Yet another edition of We Recommend, in which we attempt to match kids up with their perfect book (and we're STILL not caught up. But we will be!) Got a kid in your life who needs a recommendation? Write us at thediamondinthewindow (at) gmail (dot) com with the age, reading tastes, favorite books, and any other relevant (or irrelevant) information, and we'll give it a shot. And really? All the good suggestions are in the comments, so be sure to look there!
We all have to deal with them. You know, the questions. You think you're going to be all cool and say something like "When two people love each other…." But that's because you don't know you're going to be hit with "Can people and cats have babies together?" And all those inevitable "But that means you and Daddy…" followed by unfeigned looks of utter horror. That's right, it's human sexuality day here at The Diamond in the Window, and all I can say is: well at least there are a whole lot of good books about it.
But first, let's deal with the question in question (can I say that?):
My daughter is 8, in 3rd grade. She's started to ask a few questions about her body. I find that despite my strong feeling that she should feel free to ask whatever she wants, I get a little tongue-tied when she asks, well, just about anything. I apparently lack the vocabulary to deal with the developing body. So I'm looking for book recommendations for sort of introductory "about your body" type books, good for a 3rd grader. Not so much about sexuality, although that will come. But right now we're just looking for something very basic that she can read either by herself or with me.
OK, I've actually looked through a lot of different body books, partly because this is happening so much earlier among kids of this generation than mine own. It's hellish to deal with your changing body in 7th grade (at least it was for me), it's downright disconcerting when you're in 3rd grade. My favorite of the ones I found? The Period Book.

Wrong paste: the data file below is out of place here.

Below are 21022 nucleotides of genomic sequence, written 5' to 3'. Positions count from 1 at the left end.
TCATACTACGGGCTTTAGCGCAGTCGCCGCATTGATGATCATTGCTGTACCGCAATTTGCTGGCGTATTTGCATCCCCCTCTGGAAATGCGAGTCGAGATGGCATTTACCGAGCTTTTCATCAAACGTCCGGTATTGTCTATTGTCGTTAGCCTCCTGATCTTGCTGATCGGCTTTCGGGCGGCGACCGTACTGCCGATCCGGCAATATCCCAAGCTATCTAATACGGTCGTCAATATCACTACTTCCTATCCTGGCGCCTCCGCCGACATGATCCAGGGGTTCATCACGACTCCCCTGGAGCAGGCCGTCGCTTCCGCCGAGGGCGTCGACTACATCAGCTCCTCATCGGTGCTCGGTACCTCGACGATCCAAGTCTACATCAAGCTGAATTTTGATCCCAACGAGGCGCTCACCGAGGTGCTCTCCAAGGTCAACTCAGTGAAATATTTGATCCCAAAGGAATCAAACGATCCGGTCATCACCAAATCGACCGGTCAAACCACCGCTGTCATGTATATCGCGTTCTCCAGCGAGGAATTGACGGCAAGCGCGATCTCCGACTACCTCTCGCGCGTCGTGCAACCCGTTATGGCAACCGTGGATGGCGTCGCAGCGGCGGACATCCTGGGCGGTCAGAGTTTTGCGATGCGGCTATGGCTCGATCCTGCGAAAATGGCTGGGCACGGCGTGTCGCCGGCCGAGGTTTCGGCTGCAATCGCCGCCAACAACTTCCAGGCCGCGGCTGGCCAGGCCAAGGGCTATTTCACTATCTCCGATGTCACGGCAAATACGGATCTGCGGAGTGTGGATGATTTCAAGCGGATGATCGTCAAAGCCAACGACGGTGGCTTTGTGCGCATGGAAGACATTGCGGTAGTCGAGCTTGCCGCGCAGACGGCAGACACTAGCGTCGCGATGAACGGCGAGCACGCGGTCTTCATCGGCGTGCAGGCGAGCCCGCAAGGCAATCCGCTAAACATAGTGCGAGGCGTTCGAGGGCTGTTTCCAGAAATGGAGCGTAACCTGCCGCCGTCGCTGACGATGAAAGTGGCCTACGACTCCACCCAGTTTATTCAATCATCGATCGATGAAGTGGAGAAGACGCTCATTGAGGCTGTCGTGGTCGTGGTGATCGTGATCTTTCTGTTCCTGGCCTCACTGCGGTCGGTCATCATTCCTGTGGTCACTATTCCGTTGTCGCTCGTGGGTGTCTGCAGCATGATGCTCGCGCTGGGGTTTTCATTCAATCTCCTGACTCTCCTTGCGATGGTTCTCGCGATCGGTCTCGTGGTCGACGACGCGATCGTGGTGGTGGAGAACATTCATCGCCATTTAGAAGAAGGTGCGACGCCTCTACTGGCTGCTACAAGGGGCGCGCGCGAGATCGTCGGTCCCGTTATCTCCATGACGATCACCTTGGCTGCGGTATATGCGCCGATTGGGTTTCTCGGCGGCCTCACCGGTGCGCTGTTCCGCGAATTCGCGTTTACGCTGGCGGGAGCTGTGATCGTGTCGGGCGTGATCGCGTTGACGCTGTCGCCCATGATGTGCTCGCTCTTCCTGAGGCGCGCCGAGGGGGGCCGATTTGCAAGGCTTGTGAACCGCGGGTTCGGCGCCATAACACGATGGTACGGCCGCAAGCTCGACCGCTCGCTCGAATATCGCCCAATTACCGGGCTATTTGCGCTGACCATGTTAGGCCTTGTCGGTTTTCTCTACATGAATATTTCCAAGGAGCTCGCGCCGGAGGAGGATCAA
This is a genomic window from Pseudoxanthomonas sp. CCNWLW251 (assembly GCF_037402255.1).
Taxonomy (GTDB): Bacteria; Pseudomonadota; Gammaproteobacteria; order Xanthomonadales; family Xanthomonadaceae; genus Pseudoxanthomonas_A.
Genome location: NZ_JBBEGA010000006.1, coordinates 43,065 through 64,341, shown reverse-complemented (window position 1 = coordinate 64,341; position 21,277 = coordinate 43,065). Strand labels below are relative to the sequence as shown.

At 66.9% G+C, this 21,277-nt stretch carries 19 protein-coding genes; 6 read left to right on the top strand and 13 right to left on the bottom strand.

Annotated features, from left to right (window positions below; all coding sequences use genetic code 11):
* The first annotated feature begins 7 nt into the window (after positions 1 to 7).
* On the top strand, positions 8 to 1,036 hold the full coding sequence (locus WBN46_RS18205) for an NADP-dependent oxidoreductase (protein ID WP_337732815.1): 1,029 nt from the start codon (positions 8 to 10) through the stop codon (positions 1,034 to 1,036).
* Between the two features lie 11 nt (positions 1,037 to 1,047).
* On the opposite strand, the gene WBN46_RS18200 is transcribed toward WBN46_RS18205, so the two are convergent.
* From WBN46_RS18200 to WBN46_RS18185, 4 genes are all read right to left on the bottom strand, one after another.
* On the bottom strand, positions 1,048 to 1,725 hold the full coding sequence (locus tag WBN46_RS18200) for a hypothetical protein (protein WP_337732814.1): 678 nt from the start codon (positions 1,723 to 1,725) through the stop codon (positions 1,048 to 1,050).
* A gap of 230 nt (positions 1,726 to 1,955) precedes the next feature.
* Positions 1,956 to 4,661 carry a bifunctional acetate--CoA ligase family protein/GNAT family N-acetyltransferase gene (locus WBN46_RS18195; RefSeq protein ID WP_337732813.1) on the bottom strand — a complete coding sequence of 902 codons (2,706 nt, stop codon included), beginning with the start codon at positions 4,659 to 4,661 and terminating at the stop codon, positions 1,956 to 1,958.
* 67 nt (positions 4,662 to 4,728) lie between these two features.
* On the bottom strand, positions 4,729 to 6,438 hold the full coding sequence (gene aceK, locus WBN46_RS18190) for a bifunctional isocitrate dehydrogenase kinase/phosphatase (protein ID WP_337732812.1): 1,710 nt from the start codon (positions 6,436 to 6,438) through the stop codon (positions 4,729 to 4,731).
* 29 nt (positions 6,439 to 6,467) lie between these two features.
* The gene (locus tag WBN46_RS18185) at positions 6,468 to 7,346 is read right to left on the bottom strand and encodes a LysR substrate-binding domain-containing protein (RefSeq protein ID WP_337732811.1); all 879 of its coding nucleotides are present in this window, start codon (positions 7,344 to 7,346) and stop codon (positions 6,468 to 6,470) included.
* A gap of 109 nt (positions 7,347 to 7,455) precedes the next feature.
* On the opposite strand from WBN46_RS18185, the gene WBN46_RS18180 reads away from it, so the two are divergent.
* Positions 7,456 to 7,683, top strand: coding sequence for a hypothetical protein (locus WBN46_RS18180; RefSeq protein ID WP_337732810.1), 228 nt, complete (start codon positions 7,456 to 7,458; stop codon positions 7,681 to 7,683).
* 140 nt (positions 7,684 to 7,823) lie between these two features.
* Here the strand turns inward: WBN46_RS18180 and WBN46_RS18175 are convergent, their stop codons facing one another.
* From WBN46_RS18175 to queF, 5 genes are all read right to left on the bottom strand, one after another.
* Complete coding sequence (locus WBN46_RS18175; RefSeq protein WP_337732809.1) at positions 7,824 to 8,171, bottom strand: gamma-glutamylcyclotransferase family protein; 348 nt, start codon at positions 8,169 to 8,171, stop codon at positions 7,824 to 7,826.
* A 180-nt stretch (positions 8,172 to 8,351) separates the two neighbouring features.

What I liked about it: they talk a lot about the fact that just because your body might be changing doesn't mean you have to stop being a kid. And if that's important for a 12-year-old to hear, it's doubly important for an 8-year-old. Plus it has information I didn't know (your feet are the first part of you to reach adult size—who knew?). Plus it's just kind and helpful, without being gooshy. It focuses on your body, what goes on with it. I do worry a little about whether it's too mature for this reader, but the 8-year-olds I know who have read it have been pretty happy and comfortable with it.
That said, this doesn't do much for the boys out there (not that this question asks for those, but it sort of begs the question). So put any suggestions on either in the commets. Also? When asked about whether cats and people can have babies together, just say "No, people and cats can't make kittens," and leave it at that. Trust me on this.